How 3D Printing Can Be Used to Deploy Technology to Strategic Locations
Customization with 3D printing goes beyond personalized objects, implants, and clothing to include almost any design for an object or device. Many times, issues are only discovered after a design is already in use, which can prove very troubling when the manufacturing facility is unavailable and far away.
Ships in the U.S. Navy operate for extended periods of time far away from land, and sometimes need parts or modifications that aren’t readily available. Some ships have started employing on-board additive manufacturing systems to assist in the prototyping of modifications and to do direct digital fabrication of components to be deployed operationally.
Eventually, improvements to additive manufacturing will allow in-place repairs to equipment that is currently inaccessible without major work at a service yard. Metal cladding can use this process to add material to an existing metal object, allowing the repair of damaged mechanical equipment. Submarines may yet be equipped with specialized 3D printers that crawl along the spaces between the inner and outer hulls, providing mid-operational repairs that are currently impossible.
Similar needs have been found for smaller equipment as well, leading the U.S. Army to create the Mobile Expeditionary Lab, a 20-foot shipping container packed with rapid-fabrication systems that can be used by soldiers in the field without access to parts shops and metalworks in conflicted areas.
Early successes of this capability include creating new brackets to adapt equipment to fit on local vehicles, or a small cover that prevents a soldier’s flashlight from being accidentally turned on while moving around during maneuvers. Bringing this capability to the location can best identify needs and test designs that fit the locale (a desert, say, as opposed to a jungle).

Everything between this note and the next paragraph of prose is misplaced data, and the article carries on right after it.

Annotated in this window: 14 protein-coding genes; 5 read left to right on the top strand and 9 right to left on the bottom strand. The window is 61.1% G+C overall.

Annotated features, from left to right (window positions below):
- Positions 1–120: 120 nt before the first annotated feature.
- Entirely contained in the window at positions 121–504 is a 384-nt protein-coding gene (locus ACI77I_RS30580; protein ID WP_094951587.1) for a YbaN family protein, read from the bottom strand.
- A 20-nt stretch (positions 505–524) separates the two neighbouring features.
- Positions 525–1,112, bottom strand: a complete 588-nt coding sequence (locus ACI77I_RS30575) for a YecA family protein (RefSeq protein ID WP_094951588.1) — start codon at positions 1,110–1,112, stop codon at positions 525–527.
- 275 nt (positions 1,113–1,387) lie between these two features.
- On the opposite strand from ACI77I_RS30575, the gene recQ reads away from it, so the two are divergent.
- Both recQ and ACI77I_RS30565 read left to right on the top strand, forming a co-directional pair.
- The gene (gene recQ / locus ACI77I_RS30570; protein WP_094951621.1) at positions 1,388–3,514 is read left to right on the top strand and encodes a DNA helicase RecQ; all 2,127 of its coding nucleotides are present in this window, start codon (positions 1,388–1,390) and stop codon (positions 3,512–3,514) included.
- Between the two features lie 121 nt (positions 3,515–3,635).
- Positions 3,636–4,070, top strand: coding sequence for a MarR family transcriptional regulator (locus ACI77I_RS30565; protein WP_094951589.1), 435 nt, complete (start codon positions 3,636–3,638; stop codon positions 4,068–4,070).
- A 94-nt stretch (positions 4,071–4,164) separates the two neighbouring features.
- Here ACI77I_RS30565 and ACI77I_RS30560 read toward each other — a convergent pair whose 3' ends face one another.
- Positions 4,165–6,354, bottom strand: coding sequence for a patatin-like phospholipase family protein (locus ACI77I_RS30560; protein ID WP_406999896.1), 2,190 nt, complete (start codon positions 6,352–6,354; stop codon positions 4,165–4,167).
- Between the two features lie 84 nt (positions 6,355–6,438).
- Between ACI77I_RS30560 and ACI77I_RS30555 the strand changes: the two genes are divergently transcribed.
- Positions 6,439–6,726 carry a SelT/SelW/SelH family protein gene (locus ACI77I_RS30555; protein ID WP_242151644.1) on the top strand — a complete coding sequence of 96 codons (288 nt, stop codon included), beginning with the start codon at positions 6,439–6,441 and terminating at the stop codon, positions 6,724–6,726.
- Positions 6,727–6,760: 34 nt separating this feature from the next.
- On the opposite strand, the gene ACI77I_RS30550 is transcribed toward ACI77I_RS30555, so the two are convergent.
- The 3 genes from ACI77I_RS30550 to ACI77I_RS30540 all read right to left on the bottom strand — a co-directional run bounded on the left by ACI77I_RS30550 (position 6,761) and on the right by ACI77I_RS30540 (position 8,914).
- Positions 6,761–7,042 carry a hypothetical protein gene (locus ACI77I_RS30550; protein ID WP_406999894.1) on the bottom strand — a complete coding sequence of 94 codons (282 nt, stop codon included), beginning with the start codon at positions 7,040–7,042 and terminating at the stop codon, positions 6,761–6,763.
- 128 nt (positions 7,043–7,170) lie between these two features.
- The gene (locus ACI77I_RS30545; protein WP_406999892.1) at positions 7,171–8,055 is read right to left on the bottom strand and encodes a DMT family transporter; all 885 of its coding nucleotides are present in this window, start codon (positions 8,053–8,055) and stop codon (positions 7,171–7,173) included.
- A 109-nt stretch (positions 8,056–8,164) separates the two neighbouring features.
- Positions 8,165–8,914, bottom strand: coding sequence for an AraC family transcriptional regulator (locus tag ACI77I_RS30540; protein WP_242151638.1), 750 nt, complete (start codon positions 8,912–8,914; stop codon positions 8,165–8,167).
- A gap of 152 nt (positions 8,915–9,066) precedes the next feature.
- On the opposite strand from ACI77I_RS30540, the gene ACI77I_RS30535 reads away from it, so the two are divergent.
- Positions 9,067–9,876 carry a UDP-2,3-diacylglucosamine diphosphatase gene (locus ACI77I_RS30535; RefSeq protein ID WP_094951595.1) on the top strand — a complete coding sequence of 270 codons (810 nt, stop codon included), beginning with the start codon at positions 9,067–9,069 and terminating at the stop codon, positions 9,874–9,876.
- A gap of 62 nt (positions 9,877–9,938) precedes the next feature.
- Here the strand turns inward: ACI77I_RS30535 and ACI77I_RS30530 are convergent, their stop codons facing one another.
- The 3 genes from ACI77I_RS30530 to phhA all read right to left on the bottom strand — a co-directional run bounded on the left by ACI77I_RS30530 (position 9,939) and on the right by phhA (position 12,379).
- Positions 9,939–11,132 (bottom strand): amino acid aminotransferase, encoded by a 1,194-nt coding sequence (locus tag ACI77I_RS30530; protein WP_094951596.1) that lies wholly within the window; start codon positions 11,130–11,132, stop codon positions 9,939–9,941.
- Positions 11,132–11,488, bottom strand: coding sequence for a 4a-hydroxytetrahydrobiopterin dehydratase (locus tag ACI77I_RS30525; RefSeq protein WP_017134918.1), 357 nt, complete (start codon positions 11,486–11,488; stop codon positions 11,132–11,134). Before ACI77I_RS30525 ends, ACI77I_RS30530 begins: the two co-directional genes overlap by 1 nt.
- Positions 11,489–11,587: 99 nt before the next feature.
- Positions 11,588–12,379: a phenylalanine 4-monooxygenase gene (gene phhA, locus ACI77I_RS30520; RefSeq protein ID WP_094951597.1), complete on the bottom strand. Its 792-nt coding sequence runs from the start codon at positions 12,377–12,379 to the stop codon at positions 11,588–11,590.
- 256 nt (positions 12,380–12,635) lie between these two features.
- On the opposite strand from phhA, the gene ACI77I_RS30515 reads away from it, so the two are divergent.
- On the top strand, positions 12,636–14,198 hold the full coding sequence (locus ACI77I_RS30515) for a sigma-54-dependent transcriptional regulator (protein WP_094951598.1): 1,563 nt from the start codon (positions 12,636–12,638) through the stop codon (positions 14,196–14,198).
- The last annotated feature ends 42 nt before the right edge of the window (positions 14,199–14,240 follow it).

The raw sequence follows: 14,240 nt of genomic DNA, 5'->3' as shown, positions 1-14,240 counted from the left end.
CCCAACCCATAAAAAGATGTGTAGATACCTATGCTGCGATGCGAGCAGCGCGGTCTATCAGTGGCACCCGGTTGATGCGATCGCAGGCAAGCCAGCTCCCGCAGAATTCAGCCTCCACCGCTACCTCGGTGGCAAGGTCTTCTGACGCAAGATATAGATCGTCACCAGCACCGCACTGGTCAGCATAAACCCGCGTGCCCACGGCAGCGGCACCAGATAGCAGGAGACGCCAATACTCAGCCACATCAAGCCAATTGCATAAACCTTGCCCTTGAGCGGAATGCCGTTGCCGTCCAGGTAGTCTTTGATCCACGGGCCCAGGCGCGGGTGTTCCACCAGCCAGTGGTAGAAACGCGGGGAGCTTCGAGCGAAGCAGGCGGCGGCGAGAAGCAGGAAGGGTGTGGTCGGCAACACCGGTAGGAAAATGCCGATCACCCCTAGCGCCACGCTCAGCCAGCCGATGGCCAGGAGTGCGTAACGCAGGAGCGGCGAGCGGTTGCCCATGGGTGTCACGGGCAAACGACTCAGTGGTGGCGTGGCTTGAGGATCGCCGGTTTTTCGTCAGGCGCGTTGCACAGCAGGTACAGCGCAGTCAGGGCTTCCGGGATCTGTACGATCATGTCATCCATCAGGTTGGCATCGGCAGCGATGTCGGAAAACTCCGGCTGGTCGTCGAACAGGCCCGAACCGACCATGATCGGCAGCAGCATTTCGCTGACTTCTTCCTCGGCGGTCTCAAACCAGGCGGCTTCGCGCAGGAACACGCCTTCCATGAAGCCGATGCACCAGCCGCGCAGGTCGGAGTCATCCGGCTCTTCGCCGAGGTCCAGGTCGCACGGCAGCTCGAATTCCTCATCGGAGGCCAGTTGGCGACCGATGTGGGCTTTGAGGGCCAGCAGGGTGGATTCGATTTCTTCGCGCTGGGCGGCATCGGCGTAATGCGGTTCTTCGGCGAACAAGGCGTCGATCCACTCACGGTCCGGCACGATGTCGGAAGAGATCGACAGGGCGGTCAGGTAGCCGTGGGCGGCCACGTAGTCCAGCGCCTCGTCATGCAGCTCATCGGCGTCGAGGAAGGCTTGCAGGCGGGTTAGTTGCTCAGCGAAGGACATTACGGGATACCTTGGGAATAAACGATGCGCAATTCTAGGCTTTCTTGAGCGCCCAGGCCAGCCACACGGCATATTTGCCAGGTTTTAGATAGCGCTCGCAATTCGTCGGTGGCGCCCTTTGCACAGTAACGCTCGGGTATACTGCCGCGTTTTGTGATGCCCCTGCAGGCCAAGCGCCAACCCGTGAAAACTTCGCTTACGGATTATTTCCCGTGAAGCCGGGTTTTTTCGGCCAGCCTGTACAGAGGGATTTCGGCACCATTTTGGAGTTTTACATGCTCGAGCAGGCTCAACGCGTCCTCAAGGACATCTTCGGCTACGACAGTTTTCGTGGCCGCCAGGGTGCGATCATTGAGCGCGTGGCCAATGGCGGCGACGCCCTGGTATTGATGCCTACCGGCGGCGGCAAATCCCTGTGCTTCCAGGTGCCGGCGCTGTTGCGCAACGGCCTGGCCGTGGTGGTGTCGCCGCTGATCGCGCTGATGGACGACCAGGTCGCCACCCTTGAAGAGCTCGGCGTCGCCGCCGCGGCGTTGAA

Presently the Army can get a new product, component, or update into use within days. Designs at the lab are uploaded to the Rapid Equipping Force’s home location where they can be reviewed, updated, or sent for full scale fabrication with a tremendously shortened chain between the troops and their gear.
Few environments provide a greater challenge than in space travel. If the only wrench that fits the radio mast gets lost during repairs, it’s exceptionally difficult to have a replacement delivered. No wonder additive manufacturing is under deep investigation by NASA and other spaceflight services. Being able to make what astronauts need in flight and en route is potentially a vital feature of future spacecraft.
The cost of lifting anything from the surface of Earth is still (pardon the expression) astronomical. When planning a mission to another planetary body, the use of native materials like lunar soil (called regolith) and energy from the sun is very appealing.
If the same systems used with sand and dirt here on earth can be adapted so that they can be used on the moon, robotic systems can be sent ahead to print out roads and structures to house our astronauts without further cost for lifting materials to orbit and to the escape velocity beyond that.